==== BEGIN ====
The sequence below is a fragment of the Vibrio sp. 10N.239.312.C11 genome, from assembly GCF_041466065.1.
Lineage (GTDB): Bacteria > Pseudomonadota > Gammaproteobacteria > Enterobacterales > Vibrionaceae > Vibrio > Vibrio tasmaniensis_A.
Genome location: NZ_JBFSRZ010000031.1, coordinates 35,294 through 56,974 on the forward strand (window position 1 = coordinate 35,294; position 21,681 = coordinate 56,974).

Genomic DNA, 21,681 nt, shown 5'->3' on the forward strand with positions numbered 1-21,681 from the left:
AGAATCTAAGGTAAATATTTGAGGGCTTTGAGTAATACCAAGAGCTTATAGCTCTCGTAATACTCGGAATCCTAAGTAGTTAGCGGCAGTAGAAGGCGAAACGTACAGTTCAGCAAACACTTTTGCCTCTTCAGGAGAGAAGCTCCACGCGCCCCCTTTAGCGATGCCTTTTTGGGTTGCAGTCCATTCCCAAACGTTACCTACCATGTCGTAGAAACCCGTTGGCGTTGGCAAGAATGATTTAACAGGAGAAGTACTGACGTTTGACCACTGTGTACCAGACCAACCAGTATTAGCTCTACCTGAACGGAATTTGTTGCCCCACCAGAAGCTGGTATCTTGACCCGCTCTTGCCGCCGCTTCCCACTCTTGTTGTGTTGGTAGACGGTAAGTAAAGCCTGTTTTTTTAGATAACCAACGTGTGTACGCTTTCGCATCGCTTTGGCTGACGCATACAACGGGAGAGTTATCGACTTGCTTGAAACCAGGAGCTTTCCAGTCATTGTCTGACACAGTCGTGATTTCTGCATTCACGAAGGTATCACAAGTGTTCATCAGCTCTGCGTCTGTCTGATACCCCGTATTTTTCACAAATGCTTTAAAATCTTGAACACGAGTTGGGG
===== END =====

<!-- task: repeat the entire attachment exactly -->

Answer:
The sequence below is a fragment of the Vibrio sp. 10N.239.312.C11 genome, from assembly GCF_041466065.1.
Lineage (GTDB): Bacteria > Pseudomonadota > Gammaproteobacteria > Enterobacterales > Vibrionaceae > Vibrio > Vibrio tasmaniensis_A.
Genome location: NZ_JBFSRZ010000031.1, coordinates 35,294 through 56,974 on the forward strand (window position 1 = coordinate 35,294; position 21,681 = coordinate 56,974).

Genomic DNA, 21,681 nt, shown 5'->3' on the forward strand with positions numbered 1-21,681 from the left:
AGAATCTAAGGTAAATATTTGAGGGCTTTGAGTAATACCAAGAGCTTATAGCTCTCGTAATACTCGGAATCCTAAGTAGTTAGCGGCAGTAGAAGGCGAAACGTACAGTTCAGCAAACACTTTTGCCTCTTCAGGAGAGAAGCTCCACGCGCCCCCTTTAGCGATGCCTTTTTGGGTTGCAGTCCATTCCCAAACGTTACCTACCATGTCGTAGAAACCCGTTGGCGTTGGCAAGAATGATTTAACAGGAGAAGTACTGACGTTTGACCACTGTGTACCAGACCAACCAGTATTAGCTCTACCTGAACGGAATTTGTTGCCCCACCAGAAGCTGGTATCTTGACCCGCTCTTGCCGCCGCTTCCCACTCTTGTTGTGTTGGTAGACGGTAAGTAAAGCCTGTTTTTTTAGATAACCAACGTGTGTACGCTTTCGCATCGCTTTGGCTGACGCATACAACGGGAGAGTTATCGACTTGCTTGAAACCAGGAGCTTTCCAGTCATTGTCTGACACAGTCGTGATTTCTGCATTCACGAAGGTATCACAAGTGTTCATCAGCTCTGCGTCTGTCTGATACCCCGTATTTTTCACAAATGCTTTAAAATCTTGAACACGAGTTGGGG